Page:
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   Re: [xml-dev] UBL 2, W3C Schema extensibility, and multiple

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At 2006-05-27 16:29 +0100, Fraser Goffin wrote:
>it is interesting to see how some of the rules for how a data standard
>must be used are enforced explicitly in the technical artefacts
>available to implementers, whereas others form part of specification
>or description of usage rules (NDR). Do you (UBL) always prefer the
>former if it is possible ?

I cannot speak for the committee, but I have my own opinions, largely 
centred around "where the rubber hits the road".

I believe the NDRs should be developed with a clear understanding of 
available real-world mechanisms so as to not inadvertently prescribe 
something that cannot be expressed or proscribe something that could 
be expressed that would meet the business requirements.

>I face some similar challenging questions from colleagues about
>whether it is important to be able to demonstrate compliance to a
>[public] standard through validation checks, or whether it is more
>important to be able to consume messages and do business regardless of
>whether standards are being complied with or not ?

A fine balance ... but one that I personally believe comes down to 
integrity and responsibility.  If the sender of the document 
undertakes the responsibility of describing their business 
requirement accurately, then the receiver should have no problems 
testing the integrity of the transmission.  The corollary is, I 
believe, that the receiver upon finding an issue of validation cannot 
assume anything about the integrity.  It is a line of first 
defence.  There may be a number of reasons why the integrity has been 
compromised, assuming the reason to be innocuous and continuing to 
accept the information seems foolhardy.

All that to say "yes, validation is critically important".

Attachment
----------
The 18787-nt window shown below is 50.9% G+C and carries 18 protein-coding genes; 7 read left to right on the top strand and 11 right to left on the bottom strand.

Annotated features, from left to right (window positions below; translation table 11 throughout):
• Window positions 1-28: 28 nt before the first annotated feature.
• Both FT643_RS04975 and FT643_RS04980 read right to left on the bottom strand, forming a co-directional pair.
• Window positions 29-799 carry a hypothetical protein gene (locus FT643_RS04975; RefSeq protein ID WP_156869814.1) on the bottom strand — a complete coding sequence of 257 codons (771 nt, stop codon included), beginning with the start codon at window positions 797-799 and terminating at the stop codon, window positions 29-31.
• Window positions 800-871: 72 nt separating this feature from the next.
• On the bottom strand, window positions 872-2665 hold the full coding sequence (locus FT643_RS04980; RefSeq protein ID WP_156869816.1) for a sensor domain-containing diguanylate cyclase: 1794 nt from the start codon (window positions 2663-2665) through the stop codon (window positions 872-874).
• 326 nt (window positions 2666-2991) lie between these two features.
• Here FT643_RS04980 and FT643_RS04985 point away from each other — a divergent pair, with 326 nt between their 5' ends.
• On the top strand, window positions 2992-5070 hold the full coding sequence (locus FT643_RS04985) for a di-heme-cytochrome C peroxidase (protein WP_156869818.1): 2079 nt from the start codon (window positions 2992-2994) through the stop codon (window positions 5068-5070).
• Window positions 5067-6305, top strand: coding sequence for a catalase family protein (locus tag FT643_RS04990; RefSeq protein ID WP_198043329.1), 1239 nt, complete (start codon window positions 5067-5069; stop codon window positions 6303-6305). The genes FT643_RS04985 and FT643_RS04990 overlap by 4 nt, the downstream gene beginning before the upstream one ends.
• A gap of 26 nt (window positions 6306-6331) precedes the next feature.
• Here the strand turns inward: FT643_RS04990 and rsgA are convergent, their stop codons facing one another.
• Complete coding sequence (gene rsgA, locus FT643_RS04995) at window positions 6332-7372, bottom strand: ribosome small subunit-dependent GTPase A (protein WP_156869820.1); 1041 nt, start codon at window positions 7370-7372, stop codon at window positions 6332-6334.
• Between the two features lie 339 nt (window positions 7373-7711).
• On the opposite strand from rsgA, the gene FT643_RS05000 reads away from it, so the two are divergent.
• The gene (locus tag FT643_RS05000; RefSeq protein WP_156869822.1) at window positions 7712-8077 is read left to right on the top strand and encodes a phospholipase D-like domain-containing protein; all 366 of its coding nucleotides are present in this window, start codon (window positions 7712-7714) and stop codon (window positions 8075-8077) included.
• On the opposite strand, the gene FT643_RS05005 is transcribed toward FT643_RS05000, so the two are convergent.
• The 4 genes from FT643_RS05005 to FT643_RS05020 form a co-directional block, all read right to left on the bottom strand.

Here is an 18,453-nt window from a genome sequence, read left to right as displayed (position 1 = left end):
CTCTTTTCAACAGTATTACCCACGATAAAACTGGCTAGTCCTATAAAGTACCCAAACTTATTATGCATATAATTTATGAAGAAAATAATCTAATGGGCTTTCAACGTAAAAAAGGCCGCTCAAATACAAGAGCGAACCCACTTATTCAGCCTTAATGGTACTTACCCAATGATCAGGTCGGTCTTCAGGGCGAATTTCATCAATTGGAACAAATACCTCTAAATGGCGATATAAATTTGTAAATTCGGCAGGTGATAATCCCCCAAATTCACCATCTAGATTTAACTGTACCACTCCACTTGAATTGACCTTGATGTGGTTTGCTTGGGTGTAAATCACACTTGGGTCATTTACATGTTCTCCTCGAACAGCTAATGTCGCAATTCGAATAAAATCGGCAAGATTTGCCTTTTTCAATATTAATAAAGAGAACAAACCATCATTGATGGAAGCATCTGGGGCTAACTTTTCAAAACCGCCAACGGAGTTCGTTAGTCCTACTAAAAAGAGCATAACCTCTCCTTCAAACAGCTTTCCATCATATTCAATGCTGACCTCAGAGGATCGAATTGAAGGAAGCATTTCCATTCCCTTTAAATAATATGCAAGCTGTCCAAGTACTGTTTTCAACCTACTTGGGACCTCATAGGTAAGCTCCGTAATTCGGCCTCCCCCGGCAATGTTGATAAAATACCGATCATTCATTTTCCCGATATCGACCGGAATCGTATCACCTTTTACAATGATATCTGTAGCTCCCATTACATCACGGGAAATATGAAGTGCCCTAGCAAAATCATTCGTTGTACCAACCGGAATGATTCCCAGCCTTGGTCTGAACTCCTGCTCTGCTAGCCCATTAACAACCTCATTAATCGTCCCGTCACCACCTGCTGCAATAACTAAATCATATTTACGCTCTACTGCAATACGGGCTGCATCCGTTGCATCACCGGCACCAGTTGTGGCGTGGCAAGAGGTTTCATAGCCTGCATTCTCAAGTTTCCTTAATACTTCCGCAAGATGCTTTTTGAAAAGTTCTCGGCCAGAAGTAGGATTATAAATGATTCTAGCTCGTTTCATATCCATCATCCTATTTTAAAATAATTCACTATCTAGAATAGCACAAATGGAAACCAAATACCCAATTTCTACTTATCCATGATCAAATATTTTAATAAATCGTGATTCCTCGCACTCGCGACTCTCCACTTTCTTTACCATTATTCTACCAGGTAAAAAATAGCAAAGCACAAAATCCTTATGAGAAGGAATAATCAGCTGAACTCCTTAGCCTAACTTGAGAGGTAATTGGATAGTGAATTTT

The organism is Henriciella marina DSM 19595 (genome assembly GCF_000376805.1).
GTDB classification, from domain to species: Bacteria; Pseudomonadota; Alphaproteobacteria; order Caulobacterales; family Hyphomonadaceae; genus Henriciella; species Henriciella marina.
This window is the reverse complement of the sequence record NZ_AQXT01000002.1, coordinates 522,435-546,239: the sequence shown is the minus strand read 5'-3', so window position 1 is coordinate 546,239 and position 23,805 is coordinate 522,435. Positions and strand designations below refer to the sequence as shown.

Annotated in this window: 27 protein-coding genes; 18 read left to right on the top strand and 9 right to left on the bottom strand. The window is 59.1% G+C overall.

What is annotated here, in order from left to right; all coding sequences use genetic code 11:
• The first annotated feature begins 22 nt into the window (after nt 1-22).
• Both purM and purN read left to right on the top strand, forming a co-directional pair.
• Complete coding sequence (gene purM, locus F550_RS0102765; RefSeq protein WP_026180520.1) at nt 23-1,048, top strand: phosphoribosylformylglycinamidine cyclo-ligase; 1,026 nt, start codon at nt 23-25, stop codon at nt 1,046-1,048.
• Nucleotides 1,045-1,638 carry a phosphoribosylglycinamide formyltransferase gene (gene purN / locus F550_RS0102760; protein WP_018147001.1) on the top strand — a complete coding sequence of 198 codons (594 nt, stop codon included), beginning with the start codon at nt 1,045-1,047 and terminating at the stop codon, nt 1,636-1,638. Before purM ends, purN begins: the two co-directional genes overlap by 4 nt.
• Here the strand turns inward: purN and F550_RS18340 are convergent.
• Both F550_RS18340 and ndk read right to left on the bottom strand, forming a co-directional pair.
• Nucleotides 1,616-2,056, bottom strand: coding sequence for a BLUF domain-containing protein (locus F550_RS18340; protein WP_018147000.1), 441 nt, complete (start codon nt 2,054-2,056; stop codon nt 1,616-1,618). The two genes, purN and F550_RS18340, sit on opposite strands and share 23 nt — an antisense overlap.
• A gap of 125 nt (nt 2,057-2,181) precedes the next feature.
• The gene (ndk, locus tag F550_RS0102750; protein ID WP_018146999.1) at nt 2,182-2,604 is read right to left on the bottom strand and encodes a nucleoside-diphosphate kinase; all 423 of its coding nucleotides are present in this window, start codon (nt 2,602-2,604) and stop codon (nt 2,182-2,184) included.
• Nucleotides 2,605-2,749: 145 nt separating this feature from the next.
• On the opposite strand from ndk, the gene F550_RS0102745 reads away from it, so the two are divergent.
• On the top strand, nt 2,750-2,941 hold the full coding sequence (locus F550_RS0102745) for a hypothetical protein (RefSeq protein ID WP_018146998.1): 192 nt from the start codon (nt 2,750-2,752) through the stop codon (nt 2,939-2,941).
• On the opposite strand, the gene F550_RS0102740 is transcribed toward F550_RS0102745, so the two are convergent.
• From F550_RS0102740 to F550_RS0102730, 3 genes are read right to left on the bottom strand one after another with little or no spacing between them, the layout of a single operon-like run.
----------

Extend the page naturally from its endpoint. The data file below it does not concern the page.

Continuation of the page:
>This question just keeps coming back. Shall we accept messages which
>contain everything WE might need to process the requested business
>(i.e. we only check that it meets OUR requirements which may mean that
>it does not always explicitly meet a [public] standard), and ignore
>everything else (i.e. not even bother this stuff to check whether it
>is compliant to any standard).

Two questions implicit in your last parenthesized comment there, so 
two answers:

(1) - if the stuff you receive is not what you expect (it is invalid 
to the schema) there is an issue of integrity and why trust anything 
if something is wrong (what if the information you are working with 
is also wrong even if it is structure correctly?) ... schema 
validation isn't absolution for the content in the structure, but it 
is one thing that can be tested

(2) - if the stuff you receive includes what you not are interested 
it (but it is valid according to the schema), I think you should 
accept what you are interested in if what you are interested has been 
satisfied ... this is an issue that others looking at UBL are 
considering for their own situations.

Question (2) is going to come more to the fore as people subset 
vocabularies and mix vocabularies.  There is a premise I can make 
when using a subset:  if I have agreed to use the Small Business 
Subset, and the SBS portion of a UBL document meets the constraints 
for the SBS portion, then it is an acceptable SBS message.  There is 
a premise I can make when mixing vocabularies (and using something 
like NVDL for validation):  that the integrity of a 
namespace-qualified portion of an instance can be valid in isolation 
without impacting the integrity of the whole.

I hope this helps, Fraser ... BTW, I'm not convinced all these 
conversations should be cross-posted to both XML and UBL ... though I 
recognize there may be interested parties in both camps, those of us 
who subscribe to both are getting a lot of copies of the messages.

. . . . . . . . . . . Ken

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